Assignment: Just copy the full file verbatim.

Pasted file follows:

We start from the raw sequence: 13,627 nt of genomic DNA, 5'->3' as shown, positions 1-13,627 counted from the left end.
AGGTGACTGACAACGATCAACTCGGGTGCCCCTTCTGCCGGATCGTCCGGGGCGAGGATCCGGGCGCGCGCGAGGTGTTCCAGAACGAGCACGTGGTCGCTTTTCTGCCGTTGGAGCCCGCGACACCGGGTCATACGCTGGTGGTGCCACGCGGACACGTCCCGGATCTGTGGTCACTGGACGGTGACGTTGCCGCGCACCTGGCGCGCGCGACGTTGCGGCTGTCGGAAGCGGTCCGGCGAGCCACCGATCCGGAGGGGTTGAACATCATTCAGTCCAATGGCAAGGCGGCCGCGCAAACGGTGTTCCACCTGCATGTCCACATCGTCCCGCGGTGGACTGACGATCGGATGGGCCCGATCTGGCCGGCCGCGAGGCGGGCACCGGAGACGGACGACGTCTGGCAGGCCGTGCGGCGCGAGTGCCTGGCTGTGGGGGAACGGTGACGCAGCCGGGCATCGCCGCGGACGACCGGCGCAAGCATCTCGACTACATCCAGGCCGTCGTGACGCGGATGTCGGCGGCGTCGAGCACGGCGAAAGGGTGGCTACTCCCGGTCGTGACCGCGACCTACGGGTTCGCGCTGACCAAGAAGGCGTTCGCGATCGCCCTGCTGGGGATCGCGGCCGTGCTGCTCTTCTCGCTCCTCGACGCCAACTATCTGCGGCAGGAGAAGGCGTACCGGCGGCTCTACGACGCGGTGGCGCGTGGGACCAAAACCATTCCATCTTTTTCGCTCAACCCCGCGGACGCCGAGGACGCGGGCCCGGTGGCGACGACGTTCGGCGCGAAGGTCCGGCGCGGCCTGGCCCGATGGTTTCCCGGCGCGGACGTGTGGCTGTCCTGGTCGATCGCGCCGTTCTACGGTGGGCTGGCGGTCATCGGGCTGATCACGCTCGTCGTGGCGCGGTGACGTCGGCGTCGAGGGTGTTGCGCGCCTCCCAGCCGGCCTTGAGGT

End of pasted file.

We start from the raw sequence: 13,627 nt of genomic DNA, 5'->3' as shown, positions 1-13,627 counted from the left end.
AGGTGACTGACAACGATCAACTCGGGTGCCCCTTCTGCCGGATCGTCCGGGGCGAGGATCCGGGCGCGCGCGAGGTGTTCCAGAACGAGCACGTGGTCGCTTTTCTGCCGTTGGAGCCCGCGACACCGGGTCATACGCTGGTGGTGCCACGCGGACACGTCCCGGATCTGTGGTCACTGGACGGTGACGTTGCCGCGCACCTGGCGCGCGCGACGTTGCGGCTGTCGGAAGCGGTCCGGCGAGCCACCGATCCGGAGGGGTTGAACATCATTCAGTCCAATGGCAAGGCGGCCGCGCAAACGGTGTTCCACCTGCATGTCCACATCGTCCCGCGGTGGACTGACGATCGGATGGGCCCGATCTGGCCGGCCGCGAGGCGGGCACCGGAGACGGACGACGTCTGGCAGGCCGTGCGGCGCGAGTGCCTGGCTGTGGGGGAACGGTGACGCAGCCGGGCATCGCCGCGGACGACCGGCGCAAGCATCTCGACTACATCCAGGCCGTCGTGACGCGGATGTCGGCGGCGTCGAGCACGGCGAAAGGGTGGCTACTCCCGGTCGTGACCGCGACCTACGGGTTCGCGCTGACCAAGAAGGCGTTCGCGATCGCCCTGCTGGGGATCGCGGCCGTGCTGCTCTTCTCGCTCCTCGACGCCAACTATCTGCGGCAGGAGAAGGCGTACCGGCGGCTCTACGACGCGGTGGCGCGTGGGACCAAAACCATTCCATCTTTTTCGCTCAACCCCGCGGACGCCGAGGACGCGGGCCCGGTGGCGACGACGTTCGGCGCGAAGGTCCGGCGCGGCCTGGCCCGATGGTTTCCCGGCGCGGACGTGTGGCTGTCCTGGTCGATCGCGCCGTTCTACGGTGGGCTGGCGGTCATCGGGCTGATCACGCTCGTCGTGGCGCGGTGACGTCGGCGTCGAGGGTGTTGCGCGCCTCCCAGCCGGCCTTGAGGT